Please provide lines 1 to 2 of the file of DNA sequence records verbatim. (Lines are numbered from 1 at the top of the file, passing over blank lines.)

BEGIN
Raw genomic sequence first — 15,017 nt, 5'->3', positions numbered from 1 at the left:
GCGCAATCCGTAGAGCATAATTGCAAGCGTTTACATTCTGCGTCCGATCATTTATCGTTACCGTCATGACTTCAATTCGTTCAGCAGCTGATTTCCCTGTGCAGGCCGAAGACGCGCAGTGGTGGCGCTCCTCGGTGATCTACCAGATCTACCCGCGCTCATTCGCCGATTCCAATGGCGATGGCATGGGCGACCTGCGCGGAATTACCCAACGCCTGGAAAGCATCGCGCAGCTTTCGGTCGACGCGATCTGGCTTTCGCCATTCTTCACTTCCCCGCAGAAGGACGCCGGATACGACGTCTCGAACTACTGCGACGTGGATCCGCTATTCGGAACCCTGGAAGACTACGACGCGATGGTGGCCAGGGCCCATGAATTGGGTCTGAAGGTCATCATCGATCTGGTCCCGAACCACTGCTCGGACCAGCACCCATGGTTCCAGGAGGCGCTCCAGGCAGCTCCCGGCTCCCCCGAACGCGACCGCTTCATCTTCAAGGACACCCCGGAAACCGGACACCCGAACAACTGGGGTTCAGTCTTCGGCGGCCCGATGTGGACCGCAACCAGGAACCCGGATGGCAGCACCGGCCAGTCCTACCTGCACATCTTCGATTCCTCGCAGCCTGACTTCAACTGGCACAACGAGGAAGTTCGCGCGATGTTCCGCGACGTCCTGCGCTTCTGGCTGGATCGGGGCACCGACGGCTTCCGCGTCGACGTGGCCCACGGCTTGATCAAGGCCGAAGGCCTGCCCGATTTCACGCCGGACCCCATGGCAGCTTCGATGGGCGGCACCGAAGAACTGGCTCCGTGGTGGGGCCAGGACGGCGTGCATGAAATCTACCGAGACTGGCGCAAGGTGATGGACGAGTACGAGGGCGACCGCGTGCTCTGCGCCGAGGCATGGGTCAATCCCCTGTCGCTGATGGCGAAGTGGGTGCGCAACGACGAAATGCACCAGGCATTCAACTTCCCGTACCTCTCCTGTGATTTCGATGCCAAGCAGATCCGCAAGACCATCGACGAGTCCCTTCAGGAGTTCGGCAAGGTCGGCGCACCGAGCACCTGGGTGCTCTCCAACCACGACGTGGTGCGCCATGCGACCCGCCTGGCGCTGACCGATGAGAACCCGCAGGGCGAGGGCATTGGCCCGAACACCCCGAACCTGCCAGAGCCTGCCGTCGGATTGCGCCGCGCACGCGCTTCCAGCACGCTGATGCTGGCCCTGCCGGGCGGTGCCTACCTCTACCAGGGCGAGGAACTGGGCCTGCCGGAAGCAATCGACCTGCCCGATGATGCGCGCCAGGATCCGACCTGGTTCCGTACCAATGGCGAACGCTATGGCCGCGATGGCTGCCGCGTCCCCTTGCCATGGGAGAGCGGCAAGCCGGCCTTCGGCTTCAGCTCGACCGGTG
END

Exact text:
Raw genomic sequence first — 15,017 nt, 5'->3', positions numbered from 1 at the left:
GCGCAATCCGTAGAGCATAATTGCAAGCGTTTACATTCTGCGTCCGATCATTTATCGTTACCGTCATGACTTCAATTCGTTCAGCAGCTGATTTCCCTGTGCAGGCCGAAGACGCGCAGTGGTGGCGCTCCTCGGTGATCTACCAGATCTACCCGCGCTCATTCGCCGATTCCAATGGCGATGGCATGGGCGACCTGCGCGGAATTACCCAACGCCTGGAAAGCATCGCGCAGCTTTCGGTCGACGCGATCTGGCTTTCGCCATTCTTCACTTCCCCGCAGAAGGACGCCGGATACGACGTCTCGAACTACTGCGACGTGGATCCGCTATTCGGAACCCTGGAAGACTACGACGCGATGGTGGCCAGGGCCCATGAATTGGGTCTGAAGGTCATCATCGATCTGGTCCCGAACCACTGCTCGGACCAGCACCCATGGTTCCAGGAGGCGCTCCAGGCAGCTCCCGGCTCCCCCGAACGCGACCGCTTCATCTTCAAGGACACCCCGGAAACCGGACACCCGAACAACTGGGGTTCAGTCTTCGGCGGCCCGATGTGGACCGCAACCAGGAACCCGGATGGCAGCACCGGCCAGTCCTACCTGCACATCTTCGATTCCTCGCAGCCTGACTTCAACTGGCACAACGAGGAAGTTCGCGCGATGTTCCGCGACGTCCTGCGCTTCTGGCTGGATCGGGGCACCGACGGCTTCCGCGTCGACGTGGCCCACGGCTTGATCAAGGCCGAAGGCCTGCCCGATTTCACGCCGGACCCCATGGCAGCTTCGATGGGCGGCACCGAAGAACTGGCTCCGTGGTGGGGCCAGGACGGCGTGCATGAAATCTACCGAGACTGGCGCAAGGTGATGGACGAGTACGAGGGCGACCGCGTGCTCTGCGCCGAGGCATGGGTCAATCCCCTGTCGCTGATGGCGAAGTGGGTGCGCAACGACGAAATGCACCAGGCATTCAACTTCCCGTACCTCTCCTGTGATTTCGATGCCAAGCAGATCCGCAAGACCATCGACGAGTCCCTTCAGGAGTTCGGCAAGGTCGGCGCACCGAGCACCTGGGTGCTCTCCAACCACGACGTGGTGCGCCATGCGACCCGCCTGGCGCTGACCGATGAGAACCCGCAGGGCGAGGGCATTGGCCCGAACACCCCGAACCTGCCAGAGCCTGCCGTCGGATTGCGCCGCGCACGCGCTTCCAGCACGCTGATGCTGGCCCTGCCGGGCGGTGCCTACCTCTACCAGGGCGAGGAACTGGGCCTGCCGGAAGCAATCGACCTGCCCGATGATGCGCGCCAGGATCCGACCTGGTTCCGTACCAATGGCGAACGCTATGGCCGCGATGGCTGCCGCGTCCCCTTGCCATGGGAGAGCGGCAAGCCGGCCTTCGGCTTCAGCTCGACCGGTG